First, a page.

It is just four hundred years since Marston embarked on his brief and sensational career as a commercial dramatist for the boys' companies. His first play, Histriomastix (1598) was written, not for a boys' company at all, but for his peers at the Middle Temple, but then, in two brief creative bursts, first for the playhouse at Paul's, then for the Blackfriars, he wrote eight sole-authored plays: for Paul's playhouse, between 1600 (possibly 1599) and 1601, Antonio and Mellida, Jack Drum's Entertainment, Antonio's Revenge, and What You Will; for the Blackfriars, between 1604 and 1606, The Malcontent, The Dutch Courtesan, The Fawn, and Sophonisba. The silent two- or three- year interim marks Marston's virtual obliteration by Jonson in the ‘War of the Theatres’.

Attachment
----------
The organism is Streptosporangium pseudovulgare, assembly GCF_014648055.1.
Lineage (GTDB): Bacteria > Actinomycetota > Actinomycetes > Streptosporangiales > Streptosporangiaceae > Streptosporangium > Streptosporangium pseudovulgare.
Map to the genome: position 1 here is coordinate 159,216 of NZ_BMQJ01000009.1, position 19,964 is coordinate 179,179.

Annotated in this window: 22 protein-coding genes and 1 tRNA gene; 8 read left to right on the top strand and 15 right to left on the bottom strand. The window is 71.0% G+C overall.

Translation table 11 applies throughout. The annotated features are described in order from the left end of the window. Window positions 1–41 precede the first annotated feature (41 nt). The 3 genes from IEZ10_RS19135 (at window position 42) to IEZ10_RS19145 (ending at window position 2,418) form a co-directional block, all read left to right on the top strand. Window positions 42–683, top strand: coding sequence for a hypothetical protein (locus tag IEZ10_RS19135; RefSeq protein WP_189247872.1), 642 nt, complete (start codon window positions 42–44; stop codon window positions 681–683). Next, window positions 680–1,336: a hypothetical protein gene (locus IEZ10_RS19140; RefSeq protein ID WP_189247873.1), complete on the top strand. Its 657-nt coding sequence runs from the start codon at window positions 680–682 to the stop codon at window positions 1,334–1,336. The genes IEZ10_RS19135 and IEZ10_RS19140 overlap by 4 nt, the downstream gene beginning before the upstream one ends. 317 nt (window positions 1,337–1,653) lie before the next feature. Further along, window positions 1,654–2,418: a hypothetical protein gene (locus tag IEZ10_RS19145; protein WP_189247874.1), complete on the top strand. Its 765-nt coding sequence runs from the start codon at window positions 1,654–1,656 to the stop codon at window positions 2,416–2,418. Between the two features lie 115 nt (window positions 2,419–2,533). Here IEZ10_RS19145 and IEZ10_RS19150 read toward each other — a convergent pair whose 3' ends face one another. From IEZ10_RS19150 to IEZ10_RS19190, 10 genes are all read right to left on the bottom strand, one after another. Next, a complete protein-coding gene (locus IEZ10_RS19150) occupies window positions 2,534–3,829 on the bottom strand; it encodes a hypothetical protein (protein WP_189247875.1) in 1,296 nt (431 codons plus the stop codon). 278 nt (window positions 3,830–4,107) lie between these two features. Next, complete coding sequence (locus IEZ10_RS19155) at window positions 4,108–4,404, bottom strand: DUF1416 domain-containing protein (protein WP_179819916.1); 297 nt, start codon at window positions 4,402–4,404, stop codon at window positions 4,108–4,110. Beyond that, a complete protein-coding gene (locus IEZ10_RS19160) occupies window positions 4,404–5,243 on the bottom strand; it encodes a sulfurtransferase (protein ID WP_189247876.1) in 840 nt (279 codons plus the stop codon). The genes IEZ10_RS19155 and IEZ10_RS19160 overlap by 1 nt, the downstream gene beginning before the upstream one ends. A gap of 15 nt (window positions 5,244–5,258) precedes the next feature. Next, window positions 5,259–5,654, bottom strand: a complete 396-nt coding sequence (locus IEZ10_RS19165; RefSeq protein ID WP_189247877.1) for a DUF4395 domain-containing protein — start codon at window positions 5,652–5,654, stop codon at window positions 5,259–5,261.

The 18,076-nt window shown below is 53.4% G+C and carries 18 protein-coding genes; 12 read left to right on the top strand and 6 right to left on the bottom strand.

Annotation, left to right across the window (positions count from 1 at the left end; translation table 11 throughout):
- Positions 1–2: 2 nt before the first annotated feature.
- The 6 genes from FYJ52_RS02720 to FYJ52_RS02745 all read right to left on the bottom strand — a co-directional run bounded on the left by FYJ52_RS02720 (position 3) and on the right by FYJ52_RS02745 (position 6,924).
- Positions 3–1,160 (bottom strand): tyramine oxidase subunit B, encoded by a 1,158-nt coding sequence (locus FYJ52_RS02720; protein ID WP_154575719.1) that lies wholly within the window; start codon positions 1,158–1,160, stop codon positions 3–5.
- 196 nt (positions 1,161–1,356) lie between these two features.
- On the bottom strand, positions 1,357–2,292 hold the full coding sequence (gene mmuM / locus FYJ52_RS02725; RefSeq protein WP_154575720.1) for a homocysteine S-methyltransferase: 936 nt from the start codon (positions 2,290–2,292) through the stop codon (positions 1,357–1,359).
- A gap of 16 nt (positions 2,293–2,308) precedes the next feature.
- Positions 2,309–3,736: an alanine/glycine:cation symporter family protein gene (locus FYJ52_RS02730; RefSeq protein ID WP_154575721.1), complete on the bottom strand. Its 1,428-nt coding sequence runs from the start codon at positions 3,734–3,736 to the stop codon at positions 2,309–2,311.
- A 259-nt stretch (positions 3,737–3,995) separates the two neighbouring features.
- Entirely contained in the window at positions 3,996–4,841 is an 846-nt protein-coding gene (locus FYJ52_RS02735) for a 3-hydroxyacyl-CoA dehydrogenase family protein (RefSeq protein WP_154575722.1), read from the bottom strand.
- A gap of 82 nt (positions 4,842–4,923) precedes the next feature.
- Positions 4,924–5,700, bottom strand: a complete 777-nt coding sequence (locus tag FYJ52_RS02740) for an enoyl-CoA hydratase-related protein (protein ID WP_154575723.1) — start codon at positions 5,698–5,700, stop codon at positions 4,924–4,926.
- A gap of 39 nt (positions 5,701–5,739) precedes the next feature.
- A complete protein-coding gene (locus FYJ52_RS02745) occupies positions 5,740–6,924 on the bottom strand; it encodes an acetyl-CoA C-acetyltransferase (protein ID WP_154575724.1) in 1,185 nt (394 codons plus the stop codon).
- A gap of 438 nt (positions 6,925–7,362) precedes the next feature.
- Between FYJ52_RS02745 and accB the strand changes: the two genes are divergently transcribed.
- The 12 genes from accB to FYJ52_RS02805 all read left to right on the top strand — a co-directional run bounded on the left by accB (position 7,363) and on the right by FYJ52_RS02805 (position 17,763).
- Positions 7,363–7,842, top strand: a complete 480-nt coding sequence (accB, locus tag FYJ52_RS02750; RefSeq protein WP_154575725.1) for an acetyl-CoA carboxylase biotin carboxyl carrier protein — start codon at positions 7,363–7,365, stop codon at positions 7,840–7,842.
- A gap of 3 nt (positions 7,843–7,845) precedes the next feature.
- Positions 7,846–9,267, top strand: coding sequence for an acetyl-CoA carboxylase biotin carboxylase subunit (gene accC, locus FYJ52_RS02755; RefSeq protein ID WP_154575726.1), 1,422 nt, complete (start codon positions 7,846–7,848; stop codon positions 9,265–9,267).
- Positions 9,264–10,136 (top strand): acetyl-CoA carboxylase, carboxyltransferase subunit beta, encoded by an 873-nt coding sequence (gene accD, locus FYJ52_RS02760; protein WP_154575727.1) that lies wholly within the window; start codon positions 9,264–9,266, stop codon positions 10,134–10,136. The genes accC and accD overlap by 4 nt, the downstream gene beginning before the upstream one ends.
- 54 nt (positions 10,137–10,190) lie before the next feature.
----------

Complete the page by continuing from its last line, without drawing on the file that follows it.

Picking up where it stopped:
Marston's vigorous participation in a literary war was typical. From the start, it is clear that he intended to be noticed, and the means he instinctively used was aggression. His chosen nickname, ‘Kinsayder’, or ‘castrator's song’, is a kind of pun on his own name (‘Mar-stone’), and the literary stones of others were his targets, initially in verse satire, and subsequently in drama. His means of establishing himself in both genres was by attacking, with almost the first words he wrote, their most recognized practitioners; respectively, Joseph Hall and Ben Jonson. He was ‘ready for trouble’, and prepared to ‘enter the literary lists … in the role of challenger’.